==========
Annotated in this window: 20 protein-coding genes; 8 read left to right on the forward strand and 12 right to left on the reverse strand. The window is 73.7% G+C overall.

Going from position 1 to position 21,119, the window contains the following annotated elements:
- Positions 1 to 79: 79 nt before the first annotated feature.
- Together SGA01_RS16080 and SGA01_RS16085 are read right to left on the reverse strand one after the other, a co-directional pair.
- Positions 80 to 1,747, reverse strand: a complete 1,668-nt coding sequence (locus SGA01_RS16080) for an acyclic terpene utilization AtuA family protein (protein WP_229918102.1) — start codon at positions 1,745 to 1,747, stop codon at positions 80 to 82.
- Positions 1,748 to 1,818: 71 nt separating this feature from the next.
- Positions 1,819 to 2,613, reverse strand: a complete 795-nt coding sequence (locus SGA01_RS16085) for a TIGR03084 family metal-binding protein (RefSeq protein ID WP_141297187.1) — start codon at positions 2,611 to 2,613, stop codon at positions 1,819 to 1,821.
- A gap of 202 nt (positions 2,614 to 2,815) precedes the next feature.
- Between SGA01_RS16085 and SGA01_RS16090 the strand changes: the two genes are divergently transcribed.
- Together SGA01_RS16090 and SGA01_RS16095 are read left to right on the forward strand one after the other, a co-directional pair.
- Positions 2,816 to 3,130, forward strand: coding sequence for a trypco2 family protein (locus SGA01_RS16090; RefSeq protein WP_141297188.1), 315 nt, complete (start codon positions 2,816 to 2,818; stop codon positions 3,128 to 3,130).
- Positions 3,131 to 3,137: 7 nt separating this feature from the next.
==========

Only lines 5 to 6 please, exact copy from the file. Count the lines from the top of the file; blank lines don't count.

- Positions 80 to 1,747, reverse strand: a complete 1,668-nt coding sequence (locus SGA01_RS16080) for an acyclic terpene utilization AtuA family protein (protein WP_229918102.1) — start codon at positions 1,745 to 1,747, stop codon at positions 80 to 82.
- Positions 1,748 to 1,818: 71 nt separating this feature from the next.